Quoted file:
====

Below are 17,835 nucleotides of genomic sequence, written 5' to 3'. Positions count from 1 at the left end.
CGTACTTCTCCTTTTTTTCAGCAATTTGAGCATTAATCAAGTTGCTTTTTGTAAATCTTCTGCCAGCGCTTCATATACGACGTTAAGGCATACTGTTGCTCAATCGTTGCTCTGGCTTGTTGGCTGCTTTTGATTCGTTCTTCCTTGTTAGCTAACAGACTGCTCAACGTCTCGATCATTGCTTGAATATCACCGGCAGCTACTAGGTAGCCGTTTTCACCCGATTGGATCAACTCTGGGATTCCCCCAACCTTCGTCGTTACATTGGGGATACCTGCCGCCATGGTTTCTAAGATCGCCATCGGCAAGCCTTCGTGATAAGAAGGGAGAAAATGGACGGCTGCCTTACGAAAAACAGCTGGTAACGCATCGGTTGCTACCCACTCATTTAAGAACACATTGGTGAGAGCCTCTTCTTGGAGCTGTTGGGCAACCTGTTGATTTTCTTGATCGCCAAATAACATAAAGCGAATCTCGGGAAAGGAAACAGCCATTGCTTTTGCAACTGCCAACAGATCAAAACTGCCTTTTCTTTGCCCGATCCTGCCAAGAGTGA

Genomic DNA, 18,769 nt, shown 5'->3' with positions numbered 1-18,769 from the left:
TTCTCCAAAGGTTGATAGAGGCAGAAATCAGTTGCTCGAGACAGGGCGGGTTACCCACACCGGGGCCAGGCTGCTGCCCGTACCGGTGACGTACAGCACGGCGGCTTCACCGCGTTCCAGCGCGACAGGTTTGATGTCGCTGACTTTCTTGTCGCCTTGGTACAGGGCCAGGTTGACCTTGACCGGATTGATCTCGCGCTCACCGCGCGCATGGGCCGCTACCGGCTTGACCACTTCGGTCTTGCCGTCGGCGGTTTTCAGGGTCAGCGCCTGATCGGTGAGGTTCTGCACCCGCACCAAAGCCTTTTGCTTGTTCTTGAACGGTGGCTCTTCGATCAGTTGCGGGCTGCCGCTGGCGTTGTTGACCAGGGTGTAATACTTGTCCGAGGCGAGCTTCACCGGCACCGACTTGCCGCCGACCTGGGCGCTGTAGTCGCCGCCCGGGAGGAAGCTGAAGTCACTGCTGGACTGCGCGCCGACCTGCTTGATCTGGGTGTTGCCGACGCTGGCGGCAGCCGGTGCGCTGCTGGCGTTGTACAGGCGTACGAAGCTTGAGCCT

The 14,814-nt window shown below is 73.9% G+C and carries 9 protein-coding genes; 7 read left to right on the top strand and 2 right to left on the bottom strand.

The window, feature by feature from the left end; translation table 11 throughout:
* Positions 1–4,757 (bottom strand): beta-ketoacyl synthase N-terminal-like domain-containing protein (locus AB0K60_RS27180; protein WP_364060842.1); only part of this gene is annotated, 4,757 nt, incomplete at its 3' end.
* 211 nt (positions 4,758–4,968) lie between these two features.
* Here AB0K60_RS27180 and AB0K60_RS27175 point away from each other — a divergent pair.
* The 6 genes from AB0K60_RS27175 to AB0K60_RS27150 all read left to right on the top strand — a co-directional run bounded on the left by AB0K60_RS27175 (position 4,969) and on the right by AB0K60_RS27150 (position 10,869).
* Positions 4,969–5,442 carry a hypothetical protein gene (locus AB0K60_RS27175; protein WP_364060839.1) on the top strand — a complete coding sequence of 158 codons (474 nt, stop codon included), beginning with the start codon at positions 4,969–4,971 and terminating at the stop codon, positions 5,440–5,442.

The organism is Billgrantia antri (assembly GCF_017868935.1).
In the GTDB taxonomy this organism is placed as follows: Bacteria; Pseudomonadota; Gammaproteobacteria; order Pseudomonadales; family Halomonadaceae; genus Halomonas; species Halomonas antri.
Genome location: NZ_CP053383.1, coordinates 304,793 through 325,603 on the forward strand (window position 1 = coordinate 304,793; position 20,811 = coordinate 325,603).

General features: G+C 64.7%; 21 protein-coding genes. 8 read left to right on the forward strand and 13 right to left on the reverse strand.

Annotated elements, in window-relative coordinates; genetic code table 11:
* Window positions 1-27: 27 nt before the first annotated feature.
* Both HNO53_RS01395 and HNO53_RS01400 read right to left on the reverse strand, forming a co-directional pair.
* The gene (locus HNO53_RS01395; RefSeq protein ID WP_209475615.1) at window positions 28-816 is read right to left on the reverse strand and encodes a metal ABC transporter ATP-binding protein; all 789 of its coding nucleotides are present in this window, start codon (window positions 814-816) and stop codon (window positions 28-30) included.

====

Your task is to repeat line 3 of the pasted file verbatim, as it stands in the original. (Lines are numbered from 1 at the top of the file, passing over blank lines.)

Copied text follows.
Genomic DNA, 18,769 nt, shown 5'->3' with positions numbered 1-18,769 from the left: